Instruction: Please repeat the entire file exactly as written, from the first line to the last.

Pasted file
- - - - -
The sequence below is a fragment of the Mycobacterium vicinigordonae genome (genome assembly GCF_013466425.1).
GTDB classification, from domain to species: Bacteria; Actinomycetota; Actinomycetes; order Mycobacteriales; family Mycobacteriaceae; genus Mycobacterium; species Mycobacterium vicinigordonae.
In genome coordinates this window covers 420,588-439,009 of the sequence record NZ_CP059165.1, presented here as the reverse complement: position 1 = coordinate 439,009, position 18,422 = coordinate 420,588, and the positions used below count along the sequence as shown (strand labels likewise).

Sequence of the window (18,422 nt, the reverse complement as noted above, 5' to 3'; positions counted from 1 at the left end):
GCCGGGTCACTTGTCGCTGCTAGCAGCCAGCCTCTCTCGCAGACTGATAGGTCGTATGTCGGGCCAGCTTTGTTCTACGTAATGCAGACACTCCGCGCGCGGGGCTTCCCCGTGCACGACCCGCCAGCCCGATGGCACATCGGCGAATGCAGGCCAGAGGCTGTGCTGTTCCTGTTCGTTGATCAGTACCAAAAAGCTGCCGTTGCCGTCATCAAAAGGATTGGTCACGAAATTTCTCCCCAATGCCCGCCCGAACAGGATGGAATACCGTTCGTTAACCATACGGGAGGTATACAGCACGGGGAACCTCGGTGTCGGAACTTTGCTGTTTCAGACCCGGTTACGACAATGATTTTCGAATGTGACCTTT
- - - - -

The sequence below is a fragment of the Mycobacterium vicinigordonae genome (genome assembly GCF_013466425.1).
GTDB classification, from domain to species: Bacteria; Actinomycetota; Actinomycetes; order Mycobacteriales; family Mycobacteriaceae; genus Mycobacterium; species Mycobacterium vicinigordonae.
In genome coordinates this window covers 420,588-439,009 of the sequence record NZ_CP059165.1, presented here as the reverse complement: position 1 = coordinate 439,009, position 18,422 = coordinate 420,588, and the positions used below count along the sequence as shown (strand labels likewise).

Sequence of the window (18,422 nt, the reverse complement as noted above, 5' to 3'; positions counted from 1 at the left end):
GCCGGGTCACTTGTCGCTGCTAGCAGCCAGCCTCTCTCGCAGACTGATAGGTCGTATGTCGGGCCAGCTTTGTTCTACGTAATGCAGACACTCCGCGCGCGGGGCTTCCCCGTGCACGACCCGCCAGCCCGATGGCACATCGGCGAATGCAGGCCAGAGGCTGTGCTGTTCCTGTTCGTTGATCAGTACCAAAAAGCTGCCGTTGCCGTCATCAAAAGGATTGGTCACGAAATTTCTCCCCAATGCCCGCCCGAACAGGATGGAATACCGTTCGTTAACCATACGGGAGGTATACAGCACGGGGAACCTCGGTGTCGGAACTTTGCTGTTTCAGACCCGGTTACGACAATGATTTTCGAATGTGACCTTT